Our House

PUBLISHED: 13:09 24 September 2008 | UPDATED: 15:28 20 February 2013

IMG 1435 copy

IMG 1435 copy

A Tunbridge Wells family talks Kent Life through the renovation of its Tunbridge Wells home

Oakholt, Tunbridge Wells
Bought for: £265,000
Renovation costs: £200,000
For sale today: £1.2m
Owners: Andrew, Kay and Jack Holdstock

Company director Andrew moved from Sevenoaks to Tunbridge Wells 12 years ago for a better social life, and discovered the potential of the Oakholt property.

A substantial detached family home, Oakholt is situated on a prestigious road near Tunbridge Wells station and the famous Pantiles. Andrew and Kay have happily lived together for four years, spending more than a year converting the 1970s decor into a modern, luxury home.

"It was the location that initially attracted me to the property; we're
10 minutes from town, a five-minute walk to the Pantiles and it's right next to the tennis court, where I used to play
a lot of tennis," says Andrew.

Taking a year to renovate, the project was a huge amount of time and work for Andrew and Kay, who had to
quickly become accustomed to swift decision making.

"It was all very scary to start with, being asked by the builders where we want the electricity points to go in a room before we've had a chance to even think," says Kay.

The Holdstocks have lovingly renovated the property with the intention of staying, but Andrew has a business in Prague and he will be spending more time there, so the family has decided to reluctantly move, explains Kay.

"We are absolutely gutted that we've got to sell. We did this house up with real love and care, we put the best we could afford into it. We were thinking of staying here for a long time and we had all the schools worked out for the kids."

Andrew and Kay wanted to achieve a feel for their home that would be quite timeless, chic, classic contemporary and have the 'wow' factor. At the same time, Kay wanted it to be homely and liveable.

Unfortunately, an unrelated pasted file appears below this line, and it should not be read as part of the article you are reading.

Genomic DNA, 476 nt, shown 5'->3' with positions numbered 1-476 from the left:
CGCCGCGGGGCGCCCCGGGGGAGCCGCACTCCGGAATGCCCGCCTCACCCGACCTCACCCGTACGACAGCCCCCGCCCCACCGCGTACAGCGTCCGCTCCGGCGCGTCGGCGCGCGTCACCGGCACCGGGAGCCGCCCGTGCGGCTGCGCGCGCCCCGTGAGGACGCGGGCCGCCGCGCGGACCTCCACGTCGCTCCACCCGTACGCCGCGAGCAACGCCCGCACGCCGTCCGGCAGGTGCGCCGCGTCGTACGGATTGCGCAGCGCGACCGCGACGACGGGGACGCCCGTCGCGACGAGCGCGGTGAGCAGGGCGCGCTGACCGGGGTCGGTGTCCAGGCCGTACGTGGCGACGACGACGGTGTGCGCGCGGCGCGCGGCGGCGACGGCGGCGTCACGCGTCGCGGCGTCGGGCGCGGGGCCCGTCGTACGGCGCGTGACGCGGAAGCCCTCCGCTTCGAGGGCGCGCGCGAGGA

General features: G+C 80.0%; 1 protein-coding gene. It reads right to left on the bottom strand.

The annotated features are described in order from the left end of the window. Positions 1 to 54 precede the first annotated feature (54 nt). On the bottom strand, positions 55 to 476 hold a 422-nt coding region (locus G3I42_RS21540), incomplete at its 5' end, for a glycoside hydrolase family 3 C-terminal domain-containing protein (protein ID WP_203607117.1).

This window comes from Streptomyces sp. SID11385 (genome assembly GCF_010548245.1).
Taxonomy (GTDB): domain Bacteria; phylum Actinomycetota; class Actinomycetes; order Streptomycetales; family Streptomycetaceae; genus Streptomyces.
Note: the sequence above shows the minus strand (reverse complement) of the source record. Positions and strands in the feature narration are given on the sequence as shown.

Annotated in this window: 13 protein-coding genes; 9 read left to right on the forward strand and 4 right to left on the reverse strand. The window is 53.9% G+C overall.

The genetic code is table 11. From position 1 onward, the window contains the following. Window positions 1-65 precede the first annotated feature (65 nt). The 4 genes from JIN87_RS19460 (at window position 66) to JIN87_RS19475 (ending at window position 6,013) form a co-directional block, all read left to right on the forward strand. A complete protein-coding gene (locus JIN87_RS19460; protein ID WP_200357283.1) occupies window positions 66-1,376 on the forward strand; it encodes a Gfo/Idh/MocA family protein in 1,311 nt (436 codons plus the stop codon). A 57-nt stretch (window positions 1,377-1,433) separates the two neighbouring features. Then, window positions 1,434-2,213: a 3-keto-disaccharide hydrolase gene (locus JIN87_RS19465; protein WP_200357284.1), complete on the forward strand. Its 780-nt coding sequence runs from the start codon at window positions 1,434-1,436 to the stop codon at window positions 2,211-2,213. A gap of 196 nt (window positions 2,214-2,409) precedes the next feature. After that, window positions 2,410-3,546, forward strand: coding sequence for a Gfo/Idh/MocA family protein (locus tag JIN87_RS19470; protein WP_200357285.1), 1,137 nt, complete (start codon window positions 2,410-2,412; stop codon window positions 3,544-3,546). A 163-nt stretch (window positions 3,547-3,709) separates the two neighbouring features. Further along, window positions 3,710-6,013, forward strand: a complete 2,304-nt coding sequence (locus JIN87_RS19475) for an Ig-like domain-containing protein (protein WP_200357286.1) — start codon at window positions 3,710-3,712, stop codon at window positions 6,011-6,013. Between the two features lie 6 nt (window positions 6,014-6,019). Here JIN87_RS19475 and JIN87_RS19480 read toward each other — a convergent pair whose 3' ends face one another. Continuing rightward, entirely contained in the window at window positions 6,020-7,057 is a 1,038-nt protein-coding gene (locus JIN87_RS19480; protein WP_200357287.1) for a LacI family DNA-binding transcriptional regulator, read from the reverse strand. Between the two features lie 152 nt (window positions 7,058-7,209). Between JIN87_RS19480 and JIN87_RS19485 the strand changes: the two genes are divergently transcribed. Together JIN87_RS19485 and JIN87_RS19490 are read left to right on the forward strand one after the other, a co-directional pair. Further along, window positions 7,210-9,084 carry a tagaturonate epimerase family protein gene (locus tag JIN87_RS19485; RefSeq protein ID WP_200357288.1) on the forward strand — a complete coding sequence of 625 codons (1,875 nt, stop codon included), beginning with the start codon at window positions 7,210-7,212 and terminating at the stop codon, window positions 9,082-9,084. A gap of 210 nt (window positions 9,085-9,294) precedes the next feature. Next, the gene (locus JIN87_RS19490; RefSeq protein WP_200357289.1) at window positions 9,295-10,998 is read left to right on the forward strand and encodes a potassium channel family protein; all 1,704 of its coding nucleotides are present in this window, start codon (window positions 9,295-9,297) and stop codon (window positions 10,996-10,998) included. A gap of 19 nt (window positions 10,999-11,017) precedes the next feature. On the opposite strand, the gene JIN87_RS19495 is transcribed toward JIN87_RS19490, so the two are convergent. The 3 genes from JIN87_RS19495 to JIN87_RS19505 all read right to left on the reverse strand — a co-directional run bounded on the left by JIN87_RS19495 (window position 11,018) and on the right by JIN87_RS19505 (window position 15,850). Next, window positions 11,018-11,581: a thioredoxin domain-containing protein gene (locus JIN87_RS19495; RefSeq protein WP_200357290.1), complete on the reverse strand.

"Initially, the kitchen used to be a single garage, and the snug used to be
the laundry room. We also opened the archway to make it open plan from the dining room into the lounge area.

"In the lounge we fitted a new marble fireplace. Before, it had a nasty brick sandstone 1970s fireplace - the whole house was very 1970s, with floral wallpaper everywhere. Upstairs, the master bedroom was painted pink, while the bathroom was avocado with brown tiles. Bedroom number four was initially only a single-story garage below, but we built the new bedroom above."

Outside, Andrew and Kay wanted the extension for the garage and gym to be finished to a high standard so it would match the house. This meant buying the bricks from Belgium so the colour would match.

"The garage location was an issue because it was so close to the oak tree, it had to have a special raft foundation. The whole bottom of the building had to have foundation, yet it can move and not let the roots come through - it's so strong, the Empire State building can be built on there," explains Andrew.

The nursery is Kay's favourite room: "I'm particularly pleased with the nursery because I hand-painted all the murals on the walls. I feel the nursery has more of my personal touch," she says.

For Andrew, it is the triple-aspect lounge: "I love the fireplace, it's such
a major feature, and probably the most expensive one item in the
whole house.

It took us a long time to choose the right one to fit the size of the room."
Taking pride of place in the lounge is Kay's grand piano, given to her by a friend of Andrew's mum, who heard her play and she said
"you're going to have to have my late husband's piano". Kay admits:
"I don't read music, I play by ear and I compose music. What I do enjoy
is getting my son, Jack into music as well by bashing a few keys!"

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